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Last Updated: Friday, 19 May 2006, 08:24 GMT 09:24 UK
Suharto 'gravely ill' in hospital
Former Indonesian President Suharto gestures to journalists as he sits on a wheelchair upon leaving Pertamina Hospital in Jakarta, Indonesia, Wednesday, May 11, 2005.
Suharto has escaped trial on the grounds of ill health
Former Indonesian leader Suharto is in a "serious condition", President Susilo Bambang Yudhoyono has said after visiting him in hospital.

Mr Suharto, 84, has suffered several strokes since he left office in 1998 amid street protests and riots.

Charges of embezzling $600m (322m) from the state during his 30 years in power were dropped last week on account of his ill health.

Mr Yudhoyono said visiting Mr Suharto in hospital was his "moral duty".

"I have done the same for all senior government officials, including former presidents and vice presidents, when they were sick," Mr Yudhoyono said. "And he is seriously ill."

He spent 20 minutes with the former leader at Pertamina hospital.

Born in Java, June 1921
As army minister, plays a central role in helping Sukarno overcome a coup in 1965
Becomes president March 1967
Modernisation programmes in the 70s and 80s raise living standards
East Timor forcibly annexed in late 1975
Asian economic crisis of the 1990s hits Indonesian economy
Spiralling prices and discontent force him to resign in May 1998
Judges rule he is unfit to stand trial for corruption in 2000

Doctors at the hospital told the French news agency AFP that they had operated on Mr Suharto again - the third time in a fortnight - to remove blood clots near the site of last week's intestinal operation which were in danger of causing infections.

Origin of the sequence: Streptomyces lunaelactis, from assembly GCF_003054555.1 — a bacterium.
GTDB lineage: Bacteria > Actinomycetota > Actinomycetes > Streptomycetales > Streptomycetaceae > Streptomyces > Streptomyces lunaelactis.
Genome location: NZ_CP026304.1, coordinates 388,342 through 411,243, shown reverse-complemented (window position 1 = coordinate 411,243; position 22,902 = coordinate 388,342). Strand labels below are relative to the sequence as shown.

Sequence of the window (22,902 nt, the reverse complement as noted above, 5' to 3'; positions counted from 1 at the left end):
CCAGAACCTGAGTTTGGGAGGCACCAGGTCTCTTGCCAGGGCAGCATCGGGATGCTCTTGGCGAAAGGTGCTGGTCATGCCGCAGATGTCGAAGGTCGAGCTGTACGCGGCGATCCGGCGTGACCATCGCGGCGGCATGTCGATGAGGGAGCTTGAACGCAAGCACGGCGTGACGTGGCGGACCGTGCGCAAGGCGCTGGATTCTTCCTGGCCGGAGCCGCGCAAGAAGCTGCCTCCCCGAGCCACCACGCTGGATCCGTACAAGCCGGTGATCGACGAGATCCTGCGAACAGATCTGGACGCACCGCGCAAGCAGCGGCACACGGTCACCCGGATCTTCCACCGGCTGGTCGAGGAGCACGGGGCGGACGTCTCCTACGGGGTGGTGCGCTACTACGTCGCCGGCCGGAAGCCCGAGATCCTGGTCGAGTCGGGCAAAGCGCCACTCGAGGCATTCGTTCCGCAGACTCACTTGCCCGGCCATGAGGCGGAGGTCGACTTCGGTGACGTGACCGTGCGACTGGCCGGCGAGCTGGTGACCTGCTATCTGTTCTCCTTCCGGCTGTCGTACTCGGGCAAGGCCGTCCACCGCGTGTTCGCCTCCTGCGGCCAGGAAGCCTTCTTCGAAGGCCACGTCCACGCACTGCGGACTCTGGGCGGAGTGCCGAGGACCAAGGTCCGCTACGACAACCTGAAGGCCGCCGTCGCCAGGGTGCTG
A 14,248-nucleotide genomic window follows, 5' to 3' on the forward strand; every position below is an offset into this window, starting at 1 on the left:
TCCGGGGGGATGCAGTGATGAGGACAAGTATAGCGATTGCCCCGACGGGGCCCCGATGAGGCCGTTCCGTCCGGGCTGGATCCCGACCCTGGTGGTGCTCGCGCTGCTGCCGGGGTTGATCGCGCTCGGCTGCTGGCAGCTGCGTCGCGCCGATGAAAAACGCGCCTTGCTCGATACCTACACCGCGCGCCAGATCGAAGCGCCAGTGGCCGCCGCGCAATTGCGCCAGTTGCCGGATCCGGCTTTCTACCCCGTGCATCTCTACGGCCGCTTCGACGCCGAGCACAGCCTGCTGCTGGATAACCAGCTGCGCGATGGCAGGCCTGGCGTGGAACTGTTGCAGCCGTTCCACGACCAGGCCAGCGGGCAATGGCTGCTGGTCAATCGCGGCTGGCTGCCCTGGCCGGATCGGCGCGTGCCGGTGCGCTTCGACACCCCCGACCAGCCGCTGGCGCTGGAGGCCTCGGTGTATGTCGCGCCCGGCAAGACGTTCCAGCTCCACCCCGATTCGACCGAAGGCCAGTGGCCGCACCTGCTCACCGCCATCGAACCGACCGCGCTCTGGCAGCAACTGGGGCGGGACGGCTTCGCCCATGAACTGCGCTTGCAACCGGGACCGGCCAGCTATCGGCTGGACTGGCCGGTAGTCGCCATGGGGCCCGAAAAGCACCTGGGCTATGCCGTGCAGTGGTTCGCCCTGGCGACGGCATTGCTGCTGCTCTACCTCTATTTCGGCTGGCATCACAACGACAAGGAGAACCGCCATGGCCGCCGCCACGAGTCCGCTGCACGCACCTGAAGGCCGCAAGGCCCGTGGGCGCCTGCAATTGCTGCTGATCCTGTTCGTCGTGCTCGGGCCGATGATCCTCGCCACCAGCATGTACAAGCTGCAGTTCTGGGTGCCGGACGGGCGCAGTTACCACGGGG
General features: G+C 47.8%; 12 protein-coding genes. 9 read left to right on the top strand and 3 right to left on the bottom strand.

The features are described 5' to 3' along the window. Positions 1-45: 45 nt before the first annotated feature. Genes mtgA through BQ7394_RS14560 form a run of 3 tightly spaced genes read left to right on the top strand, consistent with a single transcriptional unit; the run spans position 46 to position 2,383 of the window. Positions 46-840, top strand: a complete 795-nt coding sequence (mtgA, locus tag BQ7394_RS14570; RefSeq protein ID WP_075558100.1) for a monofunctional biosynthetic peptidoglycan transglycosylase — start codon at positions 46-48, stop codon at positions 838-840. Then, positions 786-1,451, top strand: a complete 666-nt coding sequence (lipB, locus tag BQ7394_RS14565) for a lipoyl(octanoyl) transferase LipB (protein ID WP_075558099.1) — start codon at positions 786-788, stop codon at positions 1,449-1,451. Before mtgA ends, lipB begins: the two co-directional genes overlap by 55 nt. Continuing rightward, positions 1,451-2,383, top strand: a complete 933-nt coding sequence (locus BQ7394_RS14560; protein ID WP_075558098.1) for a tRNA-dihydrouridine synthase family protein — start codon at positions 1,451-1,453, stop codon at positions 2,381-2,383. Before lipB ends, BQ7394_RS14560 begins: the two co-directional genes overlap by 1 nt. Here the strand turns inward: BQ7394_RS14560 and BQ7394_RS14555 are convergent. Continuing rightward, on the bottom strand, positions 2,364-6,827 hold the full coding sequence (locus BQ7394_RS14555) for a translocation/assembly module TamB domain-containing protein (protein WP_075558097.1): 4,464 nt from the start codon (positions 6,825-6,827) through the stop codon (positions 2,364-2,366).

They said the former strongman had suffered a deterioration in the tissues of his brain.

"Some brain cells have died, which will be difficult to regenerate, and it has caused spasms," Dr Joko Rahardjo told AFP.

The head of the hospital, Adji Suprajitno, told a news conference that Suharto's condition was still critical.

"This critical phase has been longer than we had expected. The wish was the critical phase would be over in a week, but it turned out that it is not over until now, because it has implicated other organs," he said.

Mr Yudhoyono made no comment on Suharto's legal status.

Last week Indonesian prosecutors issued a letter to close the corruption case against the former leader on health grounds, despite Mr Yudhoyono saying hours earlier that now was not the right time to discuss the issue.

Lawyers, however, say it is up to prosecutors whether or not they pursue a case.

Fifty student demonstrators rallied in the Javan city of Yogyakarta on Friday, chanting "Hang Suharto" and "Try him!" and more protests are scheduled for the capital Jakarta.

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28 Sep 00 |  Asia-Pacific

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